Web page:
In Bulgaria, from the evening of Monday, October 2, a ban on the entry of cars with Russian license plates will begin to operate. This was stated by the head of the border police Anton Zlatanov.

"I am sure that by the end of the day the ban on the entry of cars will begin to operate in the country, and I want to note that it has been in effect for trucks for several months," TASS quoted Zlatanov as saying on Bulgarian national television.

Prior to Bulgaria, similar measures were reported by the authorities of Poland, Latvia, Lithuania, Finland and Estonia. Later, the same decision was made in Norway.

Recall that the European Union on September 8 said in an explanatory note that citizens of the Russian Federation are prohibited from importing a number of personal belongings, including cars registered in Russia. The document, which sets out answers to frequently asked questions, explained whether Russian citizens can "temporarily import" personal belongings and vehicles into the European Union, "for example, for tourist purposes." In the initial version of the document, a direct negative answer was given to this question.

Also on the, Norway will ban the entry of cars with Russian license plates

Later, an updated version of the note was published, which stated that the EU countries should be guided by common sense and not interfere with the import into European territory of ordinary personal belongings of Russians that do not have a very high value and are not luxury goods.

The Kremlin called the decision of the European Union extraordinary "from the point of view of common sense."

"I would like to hope that we will not be like such decisions and will not fall to such a level," said Russian presidential spokesman Dmitry Peskov in an interview with RBC TV channel.

Subsequently, the Russian Foreign Ministry said that a number of restrictive measures approved by the European Commission were directed directly against ordinary Russians.

"The ban on direct flights, the tightening of visa practice, now these "clarifications" on sanctions, which are beyond the bounds of absurdity, are aimed at harming ordinary Russians, at actually making it impossible for Russian citizens to enter the European Union," the Foreign Ministry said in a statement published on September 18.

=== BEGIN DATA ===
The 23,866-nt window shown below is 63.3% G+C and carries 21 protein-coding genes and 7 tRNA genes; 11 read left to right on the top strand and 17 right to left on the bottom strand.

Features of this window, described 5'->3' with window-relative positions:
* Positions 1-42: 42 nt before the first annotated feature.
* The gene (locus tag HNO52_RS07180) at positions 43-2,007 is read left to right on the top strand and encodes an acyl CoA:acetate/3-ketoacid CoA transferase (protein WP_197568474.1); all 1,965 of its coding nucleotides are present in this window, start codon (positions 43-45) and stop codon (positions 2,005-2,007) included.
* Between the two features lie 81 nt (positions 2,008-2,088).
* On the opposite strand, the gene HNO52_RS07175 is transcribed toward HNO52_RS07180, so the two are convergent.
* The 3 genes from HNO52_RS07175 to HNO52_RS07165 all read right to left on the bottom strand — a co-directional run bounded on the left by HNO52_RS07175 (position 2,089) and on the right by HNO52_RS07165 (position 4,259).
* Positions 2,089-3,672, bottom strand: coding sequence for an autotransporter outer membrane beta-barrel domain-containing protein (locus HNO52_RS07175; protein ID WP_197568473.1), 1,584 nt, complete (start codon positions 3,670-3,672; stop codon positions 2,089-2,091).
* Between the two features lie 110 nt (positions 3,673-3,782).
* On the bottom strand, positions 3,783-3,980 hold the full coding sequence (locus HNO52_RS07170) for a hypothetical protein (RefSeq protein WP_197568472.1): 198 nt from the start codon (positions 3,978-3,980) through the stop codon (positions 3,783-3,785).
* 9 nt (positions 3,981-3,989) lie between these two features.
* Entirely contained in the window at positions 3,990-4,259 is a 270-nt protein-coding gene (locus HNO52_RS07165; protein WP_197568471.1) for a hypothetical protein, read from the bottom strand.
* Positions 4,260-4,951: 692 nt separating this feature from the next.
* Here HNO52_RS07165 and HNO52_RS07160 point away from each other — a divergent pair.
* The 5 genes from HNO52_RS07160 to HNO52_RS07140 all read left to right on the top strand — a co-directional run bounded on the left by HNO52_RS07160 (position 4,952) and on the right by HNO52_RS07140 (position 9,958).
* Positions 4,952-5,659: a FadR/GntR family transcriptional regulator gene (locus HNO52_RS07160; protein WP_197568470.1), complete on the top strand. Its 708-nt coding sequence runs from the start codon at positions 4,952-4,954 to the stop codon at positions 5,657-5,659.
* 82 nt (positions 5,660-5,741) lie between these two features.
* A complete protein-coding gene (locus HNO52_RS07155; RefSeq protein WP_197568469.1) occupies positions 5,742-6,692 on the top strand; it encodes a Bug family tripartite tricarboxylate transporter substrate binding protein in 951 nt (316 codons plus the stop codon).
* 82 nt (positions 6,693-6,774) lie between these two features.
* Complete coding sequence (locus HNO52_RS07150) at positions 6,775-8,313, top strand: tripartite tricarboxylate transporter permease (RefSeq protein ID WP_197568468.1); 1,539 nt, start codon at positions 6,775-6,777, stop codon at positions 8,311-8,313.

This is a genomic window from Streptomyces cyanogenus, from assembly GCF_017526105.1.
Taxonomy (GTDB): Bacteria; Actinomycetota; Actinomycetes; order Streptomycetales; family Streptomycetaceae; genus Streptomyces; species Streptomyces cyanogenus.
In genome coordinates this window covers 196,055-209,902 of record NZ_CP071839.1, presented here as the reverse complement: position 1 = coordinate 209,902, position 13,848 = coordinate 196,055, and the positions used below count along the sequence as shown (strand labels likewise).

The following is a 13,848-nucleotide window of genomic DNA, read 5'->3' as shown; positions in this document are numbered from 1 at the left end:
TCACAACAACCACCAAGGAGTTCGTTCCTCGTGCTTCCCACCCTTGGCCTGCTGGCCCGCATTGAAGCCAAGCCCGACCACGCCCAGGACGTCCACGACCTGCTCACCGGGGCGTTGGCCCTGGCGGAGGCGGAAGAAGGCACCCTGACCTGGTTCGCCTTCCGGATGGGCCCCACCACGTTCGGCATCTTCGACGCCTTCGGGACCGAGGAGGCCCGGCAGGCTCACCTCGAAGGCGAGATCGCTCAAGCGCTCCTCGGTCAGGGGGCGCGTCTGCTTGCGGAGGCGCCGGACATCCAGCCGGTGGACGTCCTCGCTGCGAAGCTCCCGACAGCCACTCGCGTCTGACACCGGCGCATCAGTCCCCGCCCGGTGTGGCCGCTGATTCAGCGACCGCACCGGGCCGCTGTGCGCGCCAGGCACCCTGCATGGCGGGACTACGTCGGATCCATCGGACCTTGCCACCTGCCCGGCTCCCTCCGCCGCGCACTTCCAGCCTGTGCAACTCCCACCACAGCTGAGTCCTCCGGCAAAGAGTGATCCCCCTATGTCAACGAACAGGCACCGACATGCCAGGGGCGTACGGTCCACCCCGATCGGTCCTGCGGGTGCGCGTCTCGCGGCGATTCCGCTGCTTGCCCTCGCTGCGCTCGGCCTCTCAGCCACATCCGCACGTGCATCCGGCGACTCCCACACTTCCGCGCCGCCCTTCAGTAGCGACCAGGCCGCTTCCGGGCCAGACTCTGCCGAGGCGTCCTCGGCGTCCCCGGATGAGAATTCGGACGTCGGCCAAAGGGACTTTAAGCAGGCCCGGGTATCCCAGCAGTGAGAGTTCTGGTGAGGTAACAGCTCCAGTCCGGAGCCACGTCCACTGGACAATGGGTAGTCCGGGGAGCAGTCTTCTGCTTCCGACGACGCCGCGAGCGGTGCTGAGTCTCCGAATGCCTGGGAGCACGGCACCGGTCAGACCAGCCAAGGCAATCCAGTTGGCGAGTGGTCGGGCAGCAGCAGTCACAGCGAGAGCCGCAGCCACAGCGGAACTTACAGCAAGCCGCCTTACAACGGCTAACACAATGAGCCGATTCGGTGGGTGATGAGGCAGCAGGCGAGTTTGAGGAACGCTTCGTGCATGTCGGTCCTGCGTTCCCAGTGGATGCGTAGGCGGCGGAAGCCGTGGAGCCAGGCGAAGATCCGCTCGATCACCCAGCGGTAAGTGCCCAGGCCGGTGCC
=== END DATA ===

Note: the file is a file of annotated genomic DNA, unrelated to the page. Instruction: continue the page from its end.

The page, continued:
As diplomats noted, the desire of the EU leadership "to erect a new iron curtain in Europe, limiting the possibilities of communication between people as much as possible" became obvious.

Along with this, the Foreign Ministry stressed that each specific state that takes such steps will have to be responsible for the policy of purposeful infringement of the rights of Russians and compatriots.

Commenting on the new decision of Bulgaria, the general director of the Center for Political Information, Alexei Mukhin, noted that the leadership of this country supported the trend started by a number of other European states.

"A couple more countries will definitely join this madness. If God wants to punish someone, he deprives him of reason, "Mukhin said in an interview with RT.

In turn, political scientist Yuri Svetov drew attention to the fact that Russia does not have a land border with Bulgaria.

"How will cars with Russian license plates enter Bulgaria? That is, they must proceed through neighboring countries or arrive there by sea. If you go through someone, then entry there is also prohibited, "the specialist emphasized.

According to the political scientist, Bulgaria acts in accordance with the instructions of the EU leadership.

"An order came from Brussels - do it, don't try to delve into the meaning, so it was necessary to seize shampoos, toilet paper, clothes, and so on, then they seemed to hand it back a little," the expert said in an interview with RT.

He recalled the statements of the Finnish Foreign Minister, according to which Russian citizens should feel the consequences of sanctions.

"And here is a similar situation, it has almost no practical meaning," Svetov concluded.